This week, the California Public Employees’ Retirement System (CalPERS) said it acquired a one-third stake in Bentall Kennedy, a Toronto-based real estate investment advisor, for $100 million.
In terms of pricing, it wasn’t a very large real estate deal for the $228 billion pension fund. Just last month, for example, it announced a $500 million commitment to GI Partners for a separate account targeting technology-focused core real estate, and that was by no means the biggest cheque it has written. The Bentall Kennedy transaction, however, may be one of CalPERS’ most significant real estate investments to date.
The purchase of the ownership interest is the first investment of its kind in the real estate sector for the pension fund, which called it “a unique opportunity in the market.” CalPERS and Bentall Kennedy have been real estate partners for the past 15 years through a number of investments, but as co-owners, they will take their relationship to a new level.
In one notable shift in the dynamic between the two groups, CalPERS will now sit on Bentall Kennedy’s board and have the ability to participate in the overall strategy and direction of the firm. In another, both parties plan to engage in a knowledge swap initiative.
They also intend to cross-train staff and share best practices, particularly with respect to the environmental, social and corporate governance (ESG) aspects of property management and investing. ESG concerns, after all, are increasingly being included among the non-financial factors that figure in the valuation of real estate and other types of investments.
There’s obvious method behind this tie-up. Bentall Kennedy will become a better advisor and fiduciary if it understands its client better, while CalPERS will become a more thoughtful and informed investor when making strategy and manager decisions.
Of course, while this active position in an investment management business is new to CalPERS, Bentall Kennedy has been here before. It is already a third owned by British Columbia Investment Management Corporation, and until recently, Ivanhoé Cambridge. The latter, which is the real estate investment subsidiary of the Caisse de dépôt et placement du Québec, is bringing its real estate advisory operations in-house, thus providing CalPERS with the opportunity to buy in by snapping up its stake.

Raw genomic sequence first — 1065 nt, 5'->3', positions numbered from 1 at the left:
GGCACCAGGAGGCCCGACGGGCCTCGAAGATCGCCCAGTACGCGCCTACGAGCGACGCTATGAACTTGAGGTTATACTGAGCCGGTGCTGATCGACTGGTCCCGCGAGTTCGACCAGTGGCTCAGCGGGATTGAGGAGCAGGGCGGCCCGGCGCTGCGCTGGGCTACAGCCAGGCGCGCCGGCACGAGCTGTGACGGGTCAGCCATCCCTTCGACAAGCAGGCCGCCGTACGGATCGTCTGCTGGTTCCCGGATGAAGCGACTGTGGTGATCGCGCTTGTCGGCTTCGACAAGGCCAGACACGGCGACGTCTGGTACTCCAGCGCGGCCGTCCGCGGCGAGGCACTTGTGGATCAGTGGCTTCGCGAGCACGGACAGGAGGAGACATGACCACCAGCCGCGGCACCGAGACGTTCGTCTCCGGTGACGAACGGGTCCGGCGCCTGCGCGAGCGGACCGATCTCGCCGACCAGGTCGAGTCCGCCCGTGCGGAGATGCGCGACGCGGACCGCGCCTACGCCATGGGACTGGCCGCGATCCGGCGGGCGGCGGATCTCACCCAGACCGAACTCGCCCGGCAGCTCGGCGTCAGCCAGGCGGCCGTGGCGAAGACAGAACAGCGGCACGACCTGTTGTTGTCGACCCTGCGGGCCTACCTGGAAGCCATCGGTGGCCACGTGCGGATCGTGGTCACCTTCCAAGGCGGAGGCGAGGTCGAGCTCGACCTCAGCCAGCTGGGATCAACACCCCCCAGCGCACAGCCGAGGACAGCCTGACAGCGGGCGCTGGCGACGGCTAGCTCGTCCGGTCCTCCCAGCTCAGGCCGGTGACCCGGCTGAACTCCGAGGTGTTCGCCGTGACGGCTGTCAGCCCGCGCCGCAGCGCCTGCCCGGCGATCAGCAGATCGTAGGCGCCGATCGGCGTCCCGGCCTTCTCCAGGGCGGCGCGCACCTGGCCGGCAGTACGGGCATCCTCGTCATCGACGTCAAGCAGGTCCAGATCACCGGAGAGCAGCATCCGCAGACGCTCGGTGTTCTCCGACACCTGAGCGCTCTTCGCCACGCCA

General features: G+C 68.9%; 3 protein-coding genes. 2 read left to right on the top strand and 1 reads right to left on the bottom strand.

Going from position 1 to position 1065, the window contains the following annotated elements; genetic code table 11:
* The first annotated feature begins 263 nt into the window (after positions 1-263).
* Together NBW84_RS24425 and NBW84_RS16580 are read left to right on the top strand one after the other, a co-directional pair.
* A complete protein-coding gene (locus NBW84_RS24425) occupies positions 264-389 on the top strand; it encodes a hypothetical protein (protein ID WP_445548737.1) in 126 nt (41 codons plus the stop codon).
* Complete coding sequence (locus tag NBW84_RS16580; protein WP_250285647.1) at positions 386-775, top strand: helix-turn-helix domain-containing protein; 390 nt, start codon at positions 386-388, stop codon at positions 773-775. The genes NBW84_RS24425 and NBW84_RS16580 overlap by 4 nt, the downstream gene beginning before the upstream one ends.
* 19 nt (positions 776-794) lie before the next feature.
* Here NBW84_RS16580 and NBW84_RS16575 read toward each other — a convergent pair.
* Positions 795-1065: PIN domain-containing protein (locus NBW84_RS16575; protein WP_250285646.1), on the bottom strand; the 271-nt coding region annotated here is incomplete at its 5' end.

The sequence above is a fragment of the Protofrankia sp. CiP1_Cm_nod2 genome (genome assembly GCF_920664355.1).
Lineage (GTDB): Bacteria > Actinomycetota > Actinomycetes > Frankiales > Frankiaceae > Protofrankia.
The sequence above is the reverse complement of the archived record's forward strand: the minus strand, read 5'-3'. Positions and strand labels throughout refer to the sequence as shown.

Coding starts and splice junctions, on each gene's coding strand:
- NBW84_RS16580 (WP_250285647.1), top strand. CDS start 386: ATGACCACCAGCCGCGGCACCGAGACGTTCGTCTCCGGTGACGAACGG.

Bentall Kennedy now will have a major US pension fund as a part owner, and that will help the firm to continue expanding the US side of its business, following the merger of the Toronto-based Bentall and the Seattle-based Kennedy Associates in late 2010.
The impact on CalPERS, however, will be much more profound. Becoming a one-third owner in Bentall Kennedy could be interpreted as effectively a fee reduction for the pension fund, because while it may be paying fees on real estate assets that are managed by the firm, it also owns a piece of the manager, which is a fee collector. Subsequently, CalPERS will participate in the management fee profits, essentially offsetting the fees it is paying on assets.
Perhaps more significant, however, an ownership stake provides the pension fund with insight into the mechanics and economics of the investment management business – information that few, if any, other investors have at their disposal. Property management and investment certainly are areas of interests, but CalPERS will also garner further insight into how real estate investment managers approach the oft-disputed area of fees.
The pension fund is said to already have the most detailed fee information available on managers, but by owning a piece of a company, it would have a much deeper and more detailed understanding of the cost structure of an investment manager. Bentall Kennedy is just one manager, but nonetheless, this enhanced understanding could put CalPERS in a much stronger negotiating seat with other managers.
Of course there are flipsides too. CalPERS may need to address potential conflicts of interest with the manager’s other clients, as well as exposure to other possible risks – such as personnel changes at the firm – for examples.
The CalPERS/Bentall Kennedy deal isn’t likely to spark a major trend in the private equity real estate industry, simply because of the limited number of large investors that have the wherewithal to acquire an ownership stake. That said, this investment seems certain to further drive the trend of managers seeking long-term strategic partnerships with their major clients and capital sources. How much more strategic can a partnership get than shared ownership?
And we at PERE hear that there are similar deals in the works. Stay tuned.